The Canadian Institute of Chartered Accountants (CICA) has proposed a new kind of standard that would provide a systematic, principles-based framework for analyzing auditor independence.
The CICA is optimistic that its 68-page proposed standard will eliminate the problems associated with rules-based independence codes like those used in the U.S. Instead of following detailed rules, auditors and other assurance providers will be required to identify the threats to their independence, assess the significance of the threats, and apply safeguards to eliminate or reduce threats that are not clearly insignificant.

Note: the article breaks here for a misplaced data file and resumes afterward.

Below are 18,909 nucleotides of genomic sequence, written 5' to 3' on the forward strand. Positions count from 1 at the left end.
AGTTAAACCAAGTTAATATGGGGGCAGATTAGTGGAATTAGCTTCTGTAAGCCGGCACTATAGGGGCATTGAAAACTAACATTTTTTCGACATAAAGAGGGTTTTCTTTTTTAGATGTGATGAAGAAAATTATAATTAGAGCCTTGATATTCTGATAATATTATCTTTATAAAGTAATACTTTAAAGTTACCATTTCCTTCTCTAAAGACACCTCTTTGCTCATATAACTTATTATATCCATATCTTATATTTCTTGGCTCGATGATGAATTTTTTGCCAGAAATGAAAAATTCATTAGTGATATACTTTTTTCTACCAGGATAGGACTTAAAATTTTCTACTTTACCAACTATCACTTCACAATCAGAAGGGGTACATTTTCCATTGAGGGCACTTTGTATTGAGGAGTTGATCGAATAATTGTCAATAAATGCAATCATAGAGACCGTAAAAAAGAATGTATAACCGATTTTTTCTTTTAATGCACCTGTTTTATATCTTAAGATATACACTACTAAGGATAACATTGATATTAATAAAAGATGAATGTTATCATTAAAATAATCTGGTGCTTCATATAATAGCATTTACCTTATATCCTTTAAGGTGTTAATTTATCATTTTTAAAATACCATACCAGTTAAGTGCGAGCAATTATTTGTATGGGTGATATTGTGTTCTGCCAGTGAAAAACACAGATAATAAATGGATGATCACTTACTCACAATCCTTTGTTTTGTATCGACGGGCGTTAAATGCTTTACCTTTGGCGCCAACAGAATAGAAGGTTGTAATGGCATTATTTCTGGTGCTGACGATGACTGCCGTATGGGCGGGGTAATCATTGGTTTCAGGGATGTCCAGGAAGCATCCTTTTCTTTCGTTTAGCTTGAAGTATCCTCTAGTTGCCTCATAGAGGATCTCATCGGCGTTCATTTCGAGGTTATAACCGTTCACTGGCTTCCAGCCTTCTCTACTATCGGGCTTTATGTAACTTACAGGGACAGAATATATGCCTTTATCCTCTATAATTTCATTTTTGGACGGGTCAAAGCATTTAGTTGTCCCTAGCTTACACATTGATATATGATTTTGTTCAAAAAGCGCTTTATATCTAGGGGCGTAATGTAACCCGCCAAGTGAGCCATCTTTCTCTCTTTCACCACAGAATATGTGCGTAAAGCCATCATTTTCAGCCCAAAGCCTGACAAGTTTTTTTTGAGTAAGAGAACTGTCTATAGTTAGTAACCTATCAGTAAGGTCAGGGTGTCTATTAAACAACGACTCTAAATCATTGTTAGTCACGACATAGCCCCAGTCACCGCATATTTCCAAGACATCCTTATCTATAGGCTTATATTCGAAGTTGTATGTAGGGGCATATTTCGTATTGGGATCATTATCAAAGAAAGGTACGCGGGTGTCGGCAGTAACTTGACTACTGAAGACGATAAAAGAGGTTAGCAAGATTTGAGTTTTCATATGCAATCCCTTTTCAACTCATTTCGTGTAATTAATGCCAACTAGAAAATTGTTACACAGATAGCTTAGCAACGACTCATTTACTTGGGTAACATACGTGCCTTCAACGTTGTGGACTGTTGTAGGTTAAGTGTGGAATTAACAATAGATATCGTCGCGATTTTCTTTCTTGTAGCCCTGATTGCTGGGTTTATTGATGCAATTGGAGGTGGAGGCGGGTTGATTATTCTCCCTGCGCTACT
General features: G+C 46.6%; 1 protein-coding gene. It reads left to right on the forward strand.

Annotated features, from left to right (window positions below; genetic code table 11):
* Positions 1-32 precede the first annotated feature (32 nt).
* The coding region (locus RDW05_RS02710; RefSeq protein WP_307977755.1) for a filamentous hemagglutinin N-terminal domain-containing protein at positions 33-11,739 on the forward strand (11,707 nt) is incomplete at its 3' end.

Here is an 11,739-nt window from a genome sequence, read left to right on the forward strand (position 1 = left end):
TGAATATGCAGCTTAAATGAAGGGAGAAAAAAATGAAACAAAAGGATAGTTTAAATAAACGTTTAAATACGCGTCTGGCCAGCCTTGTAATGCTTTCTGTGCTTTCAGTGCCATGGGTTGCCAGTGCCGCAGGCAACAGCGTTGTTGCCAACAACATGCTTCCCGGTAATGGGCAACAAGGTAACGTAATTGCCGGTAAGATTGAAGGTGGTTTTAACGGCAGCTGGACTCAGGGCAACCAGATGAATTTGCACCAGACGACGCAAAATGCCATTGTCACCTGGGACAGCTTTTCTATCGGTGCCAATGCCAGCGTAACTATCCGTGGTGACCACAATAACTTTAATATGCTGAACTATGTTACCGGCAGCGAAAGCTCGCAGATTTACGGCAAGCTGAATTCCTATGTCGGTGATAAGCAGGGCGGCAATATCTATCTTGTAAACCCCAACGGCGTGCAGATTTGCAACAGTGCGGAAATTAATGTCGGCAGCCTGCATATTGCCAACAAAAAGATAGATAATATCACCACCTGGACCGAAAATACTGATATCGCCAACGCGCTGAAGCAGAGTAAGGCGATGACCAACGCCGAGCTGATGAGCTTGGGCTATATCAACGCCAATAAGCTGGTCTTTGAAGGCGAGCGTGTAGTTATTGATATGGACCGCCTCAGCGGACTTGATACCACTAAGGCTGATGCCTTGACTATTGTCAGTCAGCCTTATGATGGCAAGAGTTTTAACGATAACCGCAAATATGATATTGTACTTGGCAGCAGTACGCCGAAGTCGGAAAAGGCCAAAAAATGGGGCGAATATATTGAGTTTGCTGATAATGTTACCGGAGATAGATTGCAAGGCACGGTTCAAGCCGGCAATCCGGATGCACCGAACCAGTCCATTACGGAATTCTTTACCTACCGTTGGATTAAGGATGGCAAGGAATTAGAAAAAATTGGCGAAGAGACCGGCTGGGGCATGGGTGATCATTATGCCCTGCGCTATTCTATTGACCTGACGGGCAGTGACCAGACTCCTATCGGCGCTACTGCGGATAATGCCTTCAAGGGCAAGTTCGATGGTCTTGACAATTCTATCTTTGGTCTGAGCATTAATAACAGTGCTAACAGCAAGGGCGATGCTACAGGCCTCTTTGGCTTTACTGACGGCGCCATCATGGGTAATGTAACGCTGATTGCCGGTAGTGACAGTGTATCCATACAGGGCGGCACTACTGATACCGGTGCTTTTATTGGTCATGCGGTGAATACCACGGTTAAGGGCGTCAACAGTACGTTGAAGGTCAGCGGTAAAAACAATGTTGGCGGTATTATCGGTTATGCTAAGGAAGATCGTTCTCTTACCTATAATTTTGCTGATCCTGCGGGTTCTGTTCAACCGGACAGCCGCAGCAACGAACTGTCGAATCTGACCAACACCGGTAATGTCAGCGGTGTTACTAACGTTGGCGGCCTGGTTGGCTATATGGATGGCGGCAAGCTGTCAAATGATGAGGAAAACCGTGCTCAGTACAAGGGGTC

Specifically, auditors will be instructed to watch for five types of threats: self-interest threats, (e.g., when the auditor's firm depends too heavily on fees from the company and fears losing the work), self-review threats, (e.g., when the auditor's firm provided separate services relating to preparation of the financial statements), advocacy threats, (e.g., when an auditor acts on the client's behalf in a legal dispute), familiarity threats, (e.g., when an auditor has been involved with the company too long), and intimidation threats, (e.g., when a client company puts pressure on the auditor to cut fees and do less work than is needed.)
CICA's committee worked on the proposals for more than a year, partly in response to the Enron collapse. According to media accounts, the CICA has reported that major firms have agreed to begin applying the new standards to audits of publicly listed companies by the end of this year.
Download the exposure draft. Comments are due by Oct. 31, 2002.